This imperial IPA is super juicy and citrusy with low perceived bitterness for something listed as 100+ IBU. This is mostly to do with the sweetness of the pale and caramel malt creating a nice balance.

Long Shadows IPA by Blindman Brewing

Nice East Coast IPA. Not a ton of haze, but lots of tropical fruit flavour and low perceived bitterness.

4 Hop IPA by Rogue Ales & Spirits

Lots of pine and floral notes, but also that odd soapy taste I’ve found in lots of ISAs.

Longwood Brewery to Release Beetnik Root Stout

Longwood Brewing in Nanaimo BC has announced the release of a new beer called Beetnik.

They say this multi-layered root stout is a “mash up” of Nanaimo’s farm community and the brewery’s desire to source locally. They used lactic beet mash, cold steep, and step mash combined with local barley and hops to create this truly unique and rare style of beer.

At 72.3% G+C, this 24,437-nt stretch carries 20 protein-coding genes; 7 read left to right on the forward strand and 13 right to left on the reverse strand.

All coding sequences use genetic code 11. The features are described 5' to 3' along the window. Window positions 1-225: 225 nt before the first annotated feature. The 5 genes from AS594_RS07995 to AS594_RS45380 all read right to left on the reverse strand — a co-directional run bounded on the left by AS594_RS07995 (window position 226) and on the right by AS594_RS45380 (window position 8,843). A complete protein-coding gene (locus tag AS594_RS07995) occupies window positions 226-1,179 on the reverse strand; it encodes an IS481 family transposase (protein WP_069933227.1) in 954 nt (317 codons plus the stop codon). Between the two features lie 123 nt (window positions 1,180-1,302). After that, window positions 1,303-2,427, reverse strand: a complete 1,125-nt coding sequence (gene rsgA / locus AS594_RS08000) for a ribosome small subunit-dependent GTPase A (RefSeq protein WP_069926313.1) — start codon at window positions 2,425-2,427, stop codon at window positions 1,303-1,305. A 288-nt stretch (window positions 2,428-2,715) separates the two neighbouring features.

Bottles are available right now at the Longwood tasting room and will be shipping out to store across BC next week.

beetnik.jpg

Barkerville Releases 2017 Batch of White Gold Witbeer

White GoldBarkerville Brewing in Quesnel BC has released a new batch of their 2015 BC Beer Award winning White Gold witbeer.

This spring/summer seasonal is a light-bodied and refreshing wheat beer that starts out citrus on the palate, but finishes crisp with hints of stone fruit.

Bottles are available now at the Barkerville tasting room and will be shipping out to select liquor stores over the coming weeks.

Stats:

  • ABV: 4.9%
  • IBUs: 10